“It’s human nature. We’ve been letting our imaginations draw faces on the noises in the dark since we were living in caves. And we always draw sharp teeth.”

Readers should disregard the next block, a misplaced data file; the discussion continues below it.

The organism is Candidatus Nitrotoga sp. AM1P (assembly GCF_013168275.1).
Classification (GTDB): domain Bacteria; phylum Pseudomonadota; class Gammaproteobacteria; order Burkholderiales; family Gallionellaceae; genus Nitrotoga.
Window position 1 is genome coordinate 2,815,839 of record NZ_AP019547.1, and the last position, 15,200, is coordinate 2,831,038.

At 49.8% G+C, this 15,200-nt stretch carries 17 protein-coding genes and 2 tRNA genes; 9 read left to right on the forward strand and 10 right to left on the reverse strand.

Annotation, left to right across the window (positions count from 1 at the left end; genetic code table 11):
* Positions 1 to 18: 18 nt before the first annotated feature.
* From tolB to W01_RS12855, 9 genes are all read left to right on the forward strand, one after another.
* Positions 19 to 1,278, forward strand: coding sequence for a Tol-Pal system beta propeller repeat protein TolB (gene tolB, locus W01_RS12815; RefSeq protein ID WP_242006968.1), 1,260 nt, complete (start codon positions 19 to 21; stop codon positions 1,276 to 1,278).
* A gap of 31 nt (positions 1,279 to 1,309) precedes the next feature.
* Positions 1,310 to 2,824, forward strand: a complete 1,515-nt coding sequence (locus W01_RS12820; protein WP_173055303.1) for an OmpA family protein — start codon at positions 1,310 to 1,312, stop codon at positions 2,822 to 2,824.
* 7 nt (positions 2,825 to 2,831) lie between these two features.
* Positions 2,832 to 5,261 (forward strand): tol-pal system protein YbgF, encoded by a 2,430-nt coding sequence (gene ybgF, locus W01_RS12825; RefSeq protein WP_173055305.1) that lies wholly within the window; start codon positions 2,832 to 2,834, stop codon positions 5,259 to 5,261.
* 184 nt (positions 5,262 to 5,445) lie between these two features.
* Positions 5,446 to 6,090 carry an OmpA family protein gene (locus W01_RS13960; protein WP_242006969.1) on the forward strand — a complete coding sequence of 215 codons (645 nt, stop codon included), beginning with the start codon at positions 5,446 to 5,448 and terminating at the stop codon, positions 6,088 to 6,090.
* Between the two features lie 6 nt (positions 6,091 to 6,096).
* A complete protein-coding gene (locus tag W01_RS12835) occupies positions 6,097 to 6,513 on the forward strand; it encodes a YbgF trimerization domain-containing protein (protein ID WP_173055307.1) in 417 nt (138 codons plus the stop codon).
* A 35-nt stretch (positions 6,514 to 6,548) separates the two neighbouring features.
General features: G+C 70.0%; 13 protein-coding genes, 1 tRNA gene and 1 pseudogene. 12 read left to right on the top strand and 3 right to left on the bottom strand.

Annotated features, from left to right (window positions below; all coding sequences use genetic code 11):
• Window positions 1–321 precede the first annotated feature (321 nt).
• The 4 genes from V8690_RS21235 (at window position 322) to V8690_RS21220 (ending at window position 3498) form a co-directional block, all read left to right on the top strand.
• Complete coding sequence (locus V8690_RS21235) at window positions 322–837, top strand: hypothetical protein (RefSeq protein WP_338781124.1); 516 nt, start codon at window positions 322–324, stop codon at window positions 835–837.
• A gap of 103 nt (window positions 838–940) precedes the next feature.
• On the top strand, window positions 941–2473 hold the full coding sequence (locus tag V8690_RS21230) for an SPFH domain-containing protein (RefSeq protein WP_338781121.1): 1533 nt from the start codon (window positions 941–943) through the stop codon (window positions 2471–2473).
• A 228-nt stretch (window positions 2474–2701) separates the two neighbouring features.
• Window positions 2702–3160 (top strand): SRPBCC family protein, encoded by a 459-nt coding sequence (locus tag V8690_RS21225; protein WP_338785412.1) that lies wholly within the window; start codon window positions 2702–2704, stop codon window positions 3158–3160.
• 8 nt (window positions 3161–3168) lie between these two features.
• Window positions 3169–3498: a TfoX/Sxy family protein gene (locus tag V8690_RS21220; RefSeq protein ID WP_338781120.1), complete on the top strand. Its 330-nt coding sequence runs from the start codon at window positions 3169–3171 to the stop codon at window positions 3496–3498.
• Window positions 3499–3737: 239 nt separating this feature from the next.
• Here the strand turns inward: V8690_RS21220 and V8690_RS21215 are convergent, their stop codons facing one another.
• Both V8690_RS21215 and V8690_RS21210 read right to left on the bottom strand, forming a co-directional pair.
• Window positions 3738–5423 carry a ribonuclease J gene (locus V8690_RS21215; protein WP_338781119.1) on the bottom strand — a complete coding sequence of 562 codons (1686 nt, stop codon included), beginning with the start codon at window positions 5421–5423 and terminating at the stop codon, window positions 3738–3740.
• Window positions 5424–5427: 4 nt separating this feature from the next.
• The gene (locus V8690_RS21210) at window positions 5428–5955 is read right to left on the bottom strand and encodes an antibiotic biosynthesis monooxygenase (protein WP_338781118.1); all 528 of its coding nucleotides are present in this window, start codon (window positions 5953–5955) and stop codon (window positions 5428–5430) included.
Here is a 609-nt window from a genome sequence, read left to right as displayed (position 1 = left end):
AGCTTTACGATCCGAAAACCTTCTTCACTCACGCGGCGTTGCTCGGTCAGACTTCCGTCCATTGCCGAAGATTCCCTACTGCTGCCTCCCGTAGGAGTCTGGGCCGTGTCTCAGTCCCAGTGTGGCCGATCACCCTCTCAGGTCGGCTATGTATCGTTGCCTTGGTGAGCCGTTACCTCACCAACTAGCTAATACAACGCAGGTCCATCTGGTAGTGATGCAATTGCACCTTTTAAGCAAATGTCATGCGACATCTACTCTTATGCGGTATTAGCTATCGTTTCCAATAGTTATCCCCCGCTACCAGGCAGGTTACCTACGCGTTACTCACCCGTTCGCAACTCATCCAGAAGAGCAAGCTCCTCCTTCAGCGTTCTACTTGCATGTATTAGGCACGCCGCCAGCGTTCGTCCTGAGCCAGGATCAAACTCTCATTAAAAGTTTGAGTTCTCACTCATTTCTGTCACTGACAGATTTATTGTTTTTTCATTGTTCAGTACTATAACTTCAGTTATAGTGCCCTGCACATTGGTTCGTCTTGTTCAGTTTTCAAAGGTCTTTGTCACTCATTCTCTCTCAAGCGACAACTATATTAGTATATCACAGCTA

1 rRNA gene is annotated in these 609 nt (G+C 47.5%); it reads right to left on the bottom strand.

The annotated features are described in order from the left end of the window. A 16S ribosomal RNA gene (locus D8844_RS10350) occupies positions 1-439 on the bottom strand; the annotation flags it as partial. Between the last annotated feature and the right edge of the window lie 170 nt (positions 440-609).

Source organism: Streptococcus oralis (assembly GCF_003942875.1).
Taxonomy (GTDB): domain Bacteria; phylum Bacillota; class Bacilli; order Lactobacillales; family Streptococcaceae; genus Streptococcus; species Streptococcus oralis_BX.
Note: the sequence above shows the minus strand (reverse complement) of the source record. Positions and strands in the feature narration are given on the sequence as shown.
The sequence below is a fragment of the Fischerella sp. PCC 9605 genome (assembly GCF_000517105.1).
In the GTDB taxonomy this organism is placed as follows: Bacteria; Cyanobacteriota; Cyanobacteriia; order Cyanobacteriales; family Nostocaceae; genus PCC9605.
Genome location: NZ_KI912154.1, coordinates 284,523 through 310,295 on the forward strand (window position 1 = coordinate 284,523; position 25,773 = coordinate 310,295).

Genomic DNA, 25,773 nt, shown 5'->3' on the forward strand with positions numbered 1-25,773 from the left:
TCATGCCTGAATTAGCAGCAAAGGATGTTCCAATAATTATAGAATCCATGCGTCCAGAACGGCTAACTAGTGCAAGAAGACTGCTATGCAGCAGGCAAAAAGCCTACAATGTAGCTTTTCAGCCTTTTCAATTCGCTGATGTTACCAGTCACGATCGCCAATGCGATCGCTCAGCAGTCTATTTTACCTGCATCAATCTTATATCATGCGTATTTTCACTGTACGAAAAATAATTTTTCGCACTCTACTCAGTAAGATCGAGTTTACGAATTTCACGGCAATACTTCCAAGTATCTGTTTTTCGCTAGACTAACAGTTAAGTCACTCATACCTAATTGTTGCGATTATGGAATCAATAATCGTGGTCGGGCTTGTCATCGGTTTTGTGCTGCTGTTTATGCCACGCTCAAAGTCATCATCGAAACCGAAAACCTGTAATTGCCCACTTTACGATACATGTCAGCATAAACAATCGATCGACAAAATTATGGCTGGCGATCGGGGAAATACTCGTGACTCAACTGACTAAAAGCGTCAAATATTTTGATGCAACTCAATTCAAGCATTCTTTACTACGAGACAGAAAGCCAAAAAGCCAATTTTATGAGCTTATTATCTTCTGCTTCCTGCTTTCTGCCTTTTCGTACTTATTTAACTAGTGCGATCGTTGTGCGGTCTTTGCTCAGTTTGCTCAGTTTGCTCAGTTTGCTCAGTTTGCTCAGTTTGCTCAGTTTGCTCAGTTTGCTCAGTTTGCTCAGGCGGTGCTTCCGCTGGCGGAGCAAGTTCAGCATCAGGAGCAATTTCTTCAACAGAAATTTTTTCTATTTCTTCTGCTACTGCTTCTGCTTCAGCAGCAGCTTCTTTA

Since 2010’s Monsters, I have been fascinated by the subset of indie monster movies that use the genre as a setting rather than a focus, instead using this backdrop to explore the human relationships which form the heart of the movie. After Midnight falls squarely into this category, as a bartender barricades his house from a creature which seemingly appears just as his long-term girlfriend leaves without explanation. The project is co-directed by Jeremy Gardner (who wrote the script and stars) and Christian Stella (also the cinematographer). For the first half of the film, the absent Abby is seen entirely through repeated flashbacks — the familiar, lazy Hollywood trope of a man remembering a sweet, smiling woman without any depth at all. Thankfully, that changes entirely in the second half, where Brea Grant is able to provide a far more nuanced performance that tackles the difficulties in the pair’s relationship, which becomes the crux of the film. Sidelining the monster aspect in this way will no doubt frustrate those hoping for standard genre fare, and the blending of disparate styles in romantic drama, psychological horror and a monster movie will alienate others. Due perhaps to its ambiguous target audience, After Midnight is an underrated indie horror that, whilst not successful in everything it tries, presents fresh ideas in a bold package and — clocking in at under 90 minutes — does so without the bloat that often results from mixing genres. If nothing else, its ending is guaranteed to provoke a reaction.